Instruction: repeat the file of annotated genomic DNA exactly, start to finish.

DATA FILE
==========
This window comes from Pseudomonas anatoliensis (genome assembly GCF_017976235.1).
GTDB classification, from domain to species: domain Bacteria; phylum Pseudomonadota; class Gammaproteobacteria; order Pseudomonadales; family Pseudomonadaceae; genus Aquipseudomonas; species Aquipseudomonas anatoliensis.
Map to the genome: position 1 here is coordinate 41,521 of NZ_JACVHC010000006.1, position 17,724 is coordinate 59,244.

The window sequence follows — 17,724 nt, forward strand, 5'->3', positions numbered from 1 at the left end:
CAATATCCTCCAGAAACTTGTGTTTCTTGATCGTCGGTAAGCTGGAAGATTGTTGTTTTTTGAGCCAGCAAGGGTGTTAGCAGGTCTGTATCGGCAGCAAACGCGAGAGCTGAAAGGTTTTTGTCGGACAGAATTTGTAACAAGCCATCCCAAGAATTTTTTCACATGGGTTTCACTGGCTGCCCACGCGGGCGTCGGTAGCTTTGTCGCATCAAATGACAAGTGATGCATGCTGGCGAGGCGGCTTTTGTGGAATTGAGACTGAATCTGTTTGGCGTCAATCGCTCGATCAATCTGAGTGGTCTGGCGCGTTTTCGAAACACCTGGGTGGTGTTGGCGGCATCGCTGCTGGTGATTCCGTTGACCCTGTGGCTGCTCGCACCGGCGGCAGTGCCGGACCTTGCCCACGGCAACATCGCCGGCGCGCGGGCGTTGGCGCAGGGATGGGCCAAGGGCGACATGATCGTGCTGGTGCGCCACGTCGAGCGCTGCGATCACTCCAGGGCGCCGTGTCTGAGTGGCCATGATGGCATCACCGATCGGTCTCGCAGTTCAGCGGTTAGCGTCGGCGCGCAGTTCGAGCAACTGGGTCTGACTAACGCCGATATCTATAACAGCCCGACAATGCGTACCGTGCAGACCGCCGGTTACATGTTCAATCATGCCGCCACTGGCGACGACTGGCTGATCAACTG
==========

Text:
This window comes from Pseudomonas anatoliensis (genome assembly GCF_017976235.1).
GTDB classification, from domain to species: domain Bacteria; phylum Pseudomonadota; class Gammaproteobacteria; order Pseudomonadales; family Pseudomonadaceae; genus Aquipseudomonas; species Aquipseudomonas anatoliensis.
Map to the genome: position 1 here is coordinate 41,521 of NZ_JACVHC010000006.1, position 17,724 is coordinate 59,244.

The window sequence follows — 17,724 nt, forward strand, 5'->3', positions numbered from 1 at the left end:
CAATATCCTCCAGAAACTTGTGTTTCTTGATCGTCGGTAAGCTGGAAGATTGTTGTTTTTTGAGCCAGCAAGGGTGTTAGCAGGTCTGTATCGGCAGCAAACGCGAGAGCTGAAAGGTTTTTGTCGGACAGAATTTGTAACAAGCCATCCCAAGAATTTTTTCACATGGGTTTCACTGGCTGCCCACGCGGGCGTCGGTAGCTTTGTCGCATCAAATGACAAGTGATGCATGCTGGCGAGGCGGCTTTTGTGGAATTGAGACTGAATCTGTTTGGCGTCAATCGCTCGATCAATCTGAGTGGTCTGGCGCGTTTTCGAAACACCTGGGTGGTGTTGGCGGCATCGCTGCTGGTGATTCCGTTGACCCTGTGGCTGCTCGCACCGGCGGCAGTGCCGGACCTTGCCCACGGCAACATCGCCGGCGCGCGGGCGTTGGCGCAGGGATGGGCCAAGGGCGACATGATCGTGCTGGTGCGCCACGTCGAGCGCTGCGATCACTCCAGGGCGCCGTGTCTGAGTGGCCATGATGGCATCACCGATCGGTCTCGCAGTTCAGCGGTTAGCGTCGGCGCGCAGTTCGAGCAACTGGGTCTGACTAACGCCGATATCTATAACAGCCCGACAATGCGTACCGTGCAGACCGCCGGTTACATGTTCAATCATGCCGCCACTGGCGACGACTGGCTGATCAACTG